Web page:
One of the most fascinating, enjoyable and useful benefits of digital photography is the ability to easily make photo mosaics. Mosaics are multiple images stitched together to make a single, larger image.
The most common photo mosaics are simple panoramic images, where a wide subject is photographed at different points across its width and the resulting row of images are stitched together to make a single, full-length image. Simple panoramics work great for wide landscape vistas that are too wide for a single lens to capture.
Photo mosaics can also be made from multiple rows of photographs. For example, if you photograph the upper right and left and lower right and left of a subject with four separate images, you can stitch the images together to make a photo mosaic made from 2 rows of two photos each. If each individual image was 3000 x 3000 pixels in size, the resulting mosaic could be as much as 6000 x 6000 pixels in size.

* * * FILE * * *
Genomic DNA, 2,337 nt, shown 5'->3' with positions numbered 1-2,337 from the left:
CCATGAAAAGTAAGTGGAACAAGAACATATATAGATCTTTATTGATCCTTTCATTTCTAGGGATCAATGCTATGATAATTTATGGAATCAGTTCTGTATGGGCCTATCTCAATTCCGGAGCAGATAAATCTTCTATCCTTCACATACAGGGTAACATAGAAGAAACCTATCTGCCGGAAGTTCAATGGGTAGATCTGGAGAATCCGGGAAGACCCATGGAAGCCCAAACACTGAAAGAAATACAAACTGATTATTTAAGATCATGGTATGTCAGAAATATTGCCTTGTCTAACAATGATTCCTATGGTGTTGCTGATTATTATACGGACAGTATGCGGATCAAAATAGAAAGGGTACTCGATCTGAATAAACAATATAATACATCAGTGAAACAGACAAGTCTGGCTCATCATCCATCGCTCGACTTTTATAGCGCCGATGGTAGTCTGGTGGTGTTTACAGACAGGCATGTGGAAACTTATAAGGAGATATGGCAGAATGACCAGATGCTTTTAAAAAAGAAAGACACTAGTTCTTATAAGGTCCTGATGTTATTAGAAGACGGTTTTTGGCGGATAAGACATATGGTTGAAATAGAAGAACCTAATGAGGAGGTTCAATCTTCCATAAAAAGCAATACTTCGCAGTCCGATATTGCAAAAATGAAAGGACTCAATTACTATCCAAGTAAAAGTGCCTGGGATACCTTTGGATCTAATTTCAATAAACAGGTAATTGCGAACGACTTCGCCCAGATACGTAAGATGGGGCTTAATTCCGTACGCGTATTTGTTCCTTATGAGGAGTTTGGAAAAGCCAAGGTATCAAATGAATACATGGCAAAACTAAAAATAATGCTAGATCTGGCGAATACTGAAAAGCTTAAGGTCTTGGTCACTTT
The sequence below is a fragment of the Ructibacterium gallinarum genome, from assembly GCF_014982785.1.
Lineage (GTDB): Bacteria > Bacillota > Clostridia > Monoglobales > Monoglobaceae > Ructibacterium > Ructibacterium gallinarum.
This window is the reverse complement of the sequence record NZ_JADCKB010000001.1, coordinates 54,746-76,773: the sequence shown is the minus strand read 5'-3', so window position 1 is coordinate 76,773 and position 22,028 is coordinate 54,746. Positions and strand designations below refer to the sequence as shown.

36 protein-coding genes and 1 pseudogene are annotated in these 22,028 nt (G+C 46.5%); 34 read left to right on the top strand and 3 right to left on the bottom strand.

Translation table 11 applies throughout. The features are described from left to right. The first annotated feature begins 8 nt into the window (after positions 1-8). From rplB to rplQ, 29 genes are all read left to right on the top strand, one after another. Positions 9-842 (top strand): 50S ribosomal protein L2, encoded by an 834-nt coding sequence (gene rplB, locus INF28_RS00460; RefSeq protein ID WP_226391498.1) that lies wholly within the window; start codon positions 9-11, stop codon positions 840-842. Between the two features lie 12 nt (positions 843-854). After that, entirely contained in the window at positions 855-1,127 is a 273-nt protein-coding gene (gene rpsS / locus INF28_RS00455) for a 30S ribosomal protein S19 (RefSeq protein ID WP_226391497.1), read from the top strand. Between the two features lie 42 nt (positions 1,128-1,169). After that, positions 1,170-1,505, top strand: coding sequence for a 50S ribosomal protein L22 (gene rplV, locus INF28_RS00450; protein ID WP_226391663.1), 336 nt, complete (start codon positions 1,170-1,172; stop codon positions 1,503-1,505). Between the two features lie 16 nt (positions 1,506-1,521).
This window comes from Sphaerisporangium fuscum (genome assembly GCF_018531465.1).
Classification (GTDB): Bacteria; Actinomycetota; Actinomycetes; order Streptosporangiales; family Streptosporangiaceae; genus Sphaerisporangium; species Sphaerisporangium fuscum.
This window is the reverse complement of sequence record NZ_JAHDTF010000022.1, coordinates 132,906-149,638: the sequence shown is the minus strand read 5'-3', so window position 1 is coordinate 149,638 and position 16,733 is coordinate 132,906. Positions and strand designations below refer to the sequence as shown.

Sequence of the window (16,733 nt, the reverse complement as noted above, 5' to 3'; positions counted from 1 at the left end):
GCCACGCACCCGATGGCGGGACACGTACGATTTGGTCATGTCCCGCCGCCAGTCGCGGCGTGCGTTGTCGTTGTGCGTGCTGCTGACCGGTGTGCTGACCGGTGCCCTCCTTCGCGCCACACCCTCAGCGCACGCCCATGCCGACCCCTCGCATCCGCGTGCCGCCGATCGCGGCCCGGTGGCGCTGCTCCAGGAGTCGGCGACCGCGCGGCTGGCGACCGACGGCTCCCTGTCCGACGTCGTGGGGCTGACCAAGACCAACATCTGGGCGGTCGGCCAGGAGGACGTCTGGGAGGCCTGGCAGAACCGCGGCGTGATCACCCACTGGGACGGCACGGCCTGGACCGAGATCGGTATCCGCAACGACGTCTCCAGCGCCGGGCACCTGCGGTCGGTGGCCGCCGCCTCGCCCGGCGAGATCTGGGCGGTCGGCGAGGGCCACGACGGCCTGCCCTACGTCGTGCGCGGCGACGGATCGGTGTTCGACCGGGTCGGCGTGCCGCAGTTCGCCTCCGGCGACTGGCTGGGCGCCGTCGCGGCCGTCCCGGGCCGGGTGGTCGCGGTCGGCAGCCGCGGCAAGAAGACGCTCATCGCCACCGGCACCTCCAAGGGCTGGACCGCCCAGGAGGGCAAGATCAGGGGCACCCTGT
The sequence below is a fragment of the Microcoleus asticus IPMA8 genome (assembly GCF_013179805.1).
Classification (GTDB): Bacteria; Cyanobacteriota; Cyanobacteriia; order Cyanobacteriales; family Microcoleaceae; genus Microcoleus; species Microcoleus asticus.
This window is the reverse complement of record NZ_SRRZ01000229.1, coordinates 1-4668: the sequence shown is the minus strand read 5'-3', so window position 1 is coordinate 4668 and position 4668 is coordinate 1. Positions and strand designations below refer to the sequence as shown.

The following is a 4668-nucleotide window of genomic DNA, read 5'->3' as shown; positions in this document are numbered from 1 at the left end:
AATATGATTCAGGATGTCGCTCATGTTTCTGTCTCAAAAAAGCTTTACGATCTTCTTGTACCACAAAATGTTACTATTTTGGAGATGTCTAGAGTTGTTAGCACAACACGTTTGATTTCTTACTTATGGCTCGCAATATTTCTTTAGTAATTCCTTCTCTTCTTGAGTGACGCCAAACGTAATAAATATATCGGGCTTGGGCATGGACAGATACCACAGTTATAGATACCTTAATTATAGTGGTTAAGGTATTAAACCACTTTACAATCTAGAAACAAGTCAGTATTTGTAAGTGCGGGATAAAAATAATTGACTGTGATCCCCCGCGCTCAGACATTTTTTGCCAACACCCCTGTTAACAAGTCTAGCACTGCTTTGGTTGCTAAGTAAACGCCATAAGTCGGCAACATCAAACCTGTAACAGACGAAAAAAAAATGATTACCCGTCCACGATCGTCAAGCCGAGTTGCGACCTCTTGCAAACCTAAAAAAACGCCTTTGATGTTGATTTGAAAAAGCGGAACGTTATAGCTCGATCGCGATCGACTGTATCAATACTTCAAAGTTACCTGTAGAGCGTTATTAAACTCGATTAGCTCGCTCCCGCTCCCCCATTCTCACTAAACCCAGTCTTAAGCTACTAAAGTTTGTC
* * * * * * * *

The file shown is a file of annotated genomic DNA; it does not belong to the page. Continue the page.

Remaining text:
One of the big pluses of photo mosaics is that the resulting image is of higher resolution than a single image of the same subject, especially if many images are used. The example below of the Diamond face of Longs Peak, Colorado, was stitched together from 168 individual images, resulting in a final image with a resolution of 16,000 x 16,000 pixels! To get that large of an image from a single photograph you would need a 400 megapixel digital camera! Each image was shot with a 6 megapixel Nikon D70 camera and an AF-S VR-Nikkor 70-200mm f/2.8G lens, at 200mm and 1/125 f/11 . The camera was mounted on a tripod and 168 images were taken in 12 rows of 14 photos each, with approximately 30% overlap between images. The images were stitched together using PTGui software.